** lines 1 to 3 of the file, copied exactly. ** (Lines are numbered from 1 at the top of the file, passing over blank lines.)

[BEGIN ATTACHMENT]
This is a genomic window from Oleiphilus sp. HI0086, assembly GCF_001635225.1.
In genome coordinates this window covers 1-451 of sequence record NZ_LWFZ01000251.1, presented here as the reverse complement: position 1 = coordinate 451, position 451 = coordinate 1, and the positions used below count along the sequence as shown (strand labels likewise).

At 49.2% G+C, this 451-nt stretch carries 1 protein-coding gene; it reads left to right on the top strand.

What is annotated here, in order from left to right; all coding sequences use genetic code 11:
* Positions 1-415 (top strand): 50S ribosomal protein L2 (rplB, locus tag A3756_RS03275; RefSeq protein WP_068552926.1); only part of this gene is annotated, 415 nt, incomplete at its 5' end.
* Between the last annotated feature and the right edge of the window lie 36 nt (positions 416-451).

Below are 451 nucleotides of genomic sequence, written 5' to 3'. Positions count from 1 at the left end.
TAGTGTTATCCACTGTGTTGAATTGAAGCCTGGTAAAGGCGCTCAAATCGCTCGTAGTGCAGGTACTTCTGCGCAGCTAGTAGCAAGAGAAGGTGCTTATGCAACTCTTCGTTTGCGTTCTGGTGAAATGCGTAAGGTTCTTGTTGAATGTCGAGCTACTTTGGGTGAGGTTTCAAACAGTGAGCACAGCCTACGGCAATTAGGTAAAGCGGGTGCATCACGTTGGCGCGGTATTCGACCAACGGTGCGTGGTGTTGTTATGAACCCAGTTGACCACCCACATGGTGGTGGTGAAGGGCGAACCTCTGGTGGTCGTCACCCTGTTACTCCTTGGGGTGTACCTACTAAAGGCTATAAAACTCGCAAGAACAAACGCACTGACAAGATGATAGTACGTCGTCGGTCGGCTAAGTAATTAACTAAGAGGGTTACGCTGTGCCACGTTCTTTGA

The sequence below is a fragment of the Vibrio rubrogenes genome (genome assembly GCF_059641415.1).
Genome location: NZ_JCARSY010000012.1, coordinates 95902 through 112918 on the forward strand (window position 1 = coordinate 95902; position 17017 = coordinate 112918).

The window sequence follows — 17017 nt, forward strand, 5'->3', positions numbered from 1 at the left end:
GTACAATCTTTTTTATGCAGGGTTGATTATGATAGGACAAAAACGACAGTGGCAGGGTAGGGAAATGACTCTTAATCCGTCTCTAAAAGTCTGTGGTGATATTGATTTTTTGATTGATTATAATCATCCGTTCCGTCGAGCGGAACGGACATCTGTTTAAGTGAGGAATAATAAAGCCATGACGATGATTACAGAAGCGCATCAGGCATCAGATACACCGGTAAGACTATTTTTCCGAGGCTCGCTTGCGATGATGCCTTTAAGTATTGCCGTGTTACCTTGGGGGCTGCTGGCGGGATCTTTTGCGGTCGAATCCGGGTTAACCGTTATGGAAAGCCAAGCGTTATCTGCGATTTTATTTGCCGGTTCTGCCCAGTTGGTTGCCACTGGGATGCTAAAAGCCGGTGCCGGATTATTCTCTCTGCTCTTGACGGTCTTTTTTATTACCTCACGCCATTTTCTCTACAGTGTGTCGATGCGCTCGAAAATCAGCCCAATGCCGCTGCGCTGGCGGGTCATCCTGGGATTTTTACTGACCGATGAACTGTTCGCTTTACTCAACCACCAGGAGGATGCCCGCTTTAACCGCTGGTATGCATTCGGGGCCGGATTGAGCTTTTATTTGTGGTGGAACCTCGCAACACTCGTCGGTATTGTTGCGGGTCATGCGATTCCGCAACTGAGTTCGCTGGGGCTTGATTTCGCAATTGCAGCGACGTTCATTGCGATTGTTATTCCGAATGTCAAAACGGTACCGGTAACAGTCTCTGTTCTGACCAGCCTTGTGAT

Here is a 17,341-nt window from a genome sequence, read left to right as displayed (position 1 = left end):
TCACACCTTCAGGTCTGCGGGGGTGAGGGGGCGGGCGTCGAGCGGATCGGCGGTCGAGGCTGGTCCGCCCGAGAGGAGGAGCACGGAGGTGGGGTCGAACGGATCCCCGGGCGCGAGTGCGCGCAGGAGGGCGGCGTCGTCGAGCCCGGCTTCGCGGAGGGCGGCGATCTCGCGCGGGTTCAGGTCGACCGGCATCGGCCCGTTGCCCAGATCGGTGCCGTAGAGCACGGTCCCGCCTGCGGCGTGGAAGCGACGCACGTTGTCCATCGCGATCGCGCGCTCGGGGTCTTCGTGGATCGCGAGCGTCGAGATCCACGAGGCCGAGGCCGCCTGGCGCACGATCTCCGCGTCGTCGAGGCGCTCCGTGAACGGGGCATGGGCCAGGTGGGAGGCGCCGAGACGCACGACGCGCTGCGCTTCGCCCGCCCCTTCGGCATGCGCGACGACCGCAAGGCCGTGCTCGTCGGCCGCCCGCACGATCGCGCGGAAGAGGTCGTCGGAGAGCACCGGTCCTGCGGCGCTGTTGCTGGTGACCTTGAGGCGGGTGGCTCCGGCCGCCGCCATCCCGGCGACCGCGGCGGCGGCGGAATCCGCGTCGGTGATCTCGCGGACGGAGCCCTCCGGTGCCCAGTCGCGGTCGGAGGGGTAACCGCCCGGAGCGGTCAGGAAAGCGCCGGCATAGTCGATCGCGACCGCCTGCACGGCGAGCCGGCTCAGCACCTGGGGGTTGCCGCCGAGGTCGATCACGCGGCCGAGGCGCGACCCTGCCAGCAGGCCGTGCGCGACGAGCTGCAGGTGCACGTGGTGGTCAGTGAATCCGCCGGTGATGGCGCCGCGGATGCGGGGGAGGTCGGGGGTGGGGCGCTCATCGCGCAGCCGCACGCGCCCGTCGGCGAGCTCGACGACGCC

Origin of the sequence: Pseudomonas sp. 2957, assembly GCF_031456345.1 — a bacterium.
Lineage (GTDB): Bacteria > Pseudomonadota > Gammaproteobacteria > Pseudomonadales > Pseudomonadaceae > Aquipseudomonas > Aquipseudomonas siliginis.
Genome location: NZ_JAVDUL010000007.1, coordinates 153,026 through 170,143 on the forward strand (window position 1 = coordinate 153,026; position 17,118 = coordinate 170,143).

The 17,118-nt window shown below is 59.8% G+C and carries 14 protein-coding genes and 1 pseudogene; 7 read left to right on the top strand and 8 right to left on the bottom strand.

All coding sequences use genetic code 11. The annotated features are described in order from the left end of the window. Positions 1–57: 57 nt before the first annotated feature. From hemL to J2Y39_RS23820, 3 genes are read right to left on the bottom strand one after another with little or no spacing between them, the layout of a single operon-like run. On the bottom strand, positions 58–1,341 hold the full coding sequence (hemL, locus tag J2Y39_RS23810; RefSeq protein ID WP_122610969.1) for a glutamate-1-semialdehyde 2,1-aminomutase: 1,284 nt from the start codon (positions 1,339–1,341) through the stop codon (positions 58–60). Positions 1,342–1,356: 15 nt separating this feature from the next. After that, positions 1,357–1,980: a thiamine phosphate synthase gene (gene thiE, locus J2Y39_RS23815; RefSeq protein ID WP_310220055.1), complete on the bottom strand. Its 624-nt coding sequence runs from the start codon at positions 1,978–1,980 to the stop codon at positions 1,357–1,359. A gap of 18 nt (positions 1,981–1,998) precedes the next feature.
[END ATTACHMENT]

This is a genomic window from Oleiphilus sp. HI0086, assembly GCF_001635225.1.
In genome coordinates this window covers 1-451 of sequence record NZ_LWFZ01000251.1, presented here as the reverse complement: position 1 = coordinate 451, position 451 = coordinate 1, and the positions used below count along the sequence as shown (strand labels likewise).

At 49.2% G+C, this 451-nt stretch carries 1 protein-coding gene; it reads left to right on the top strand.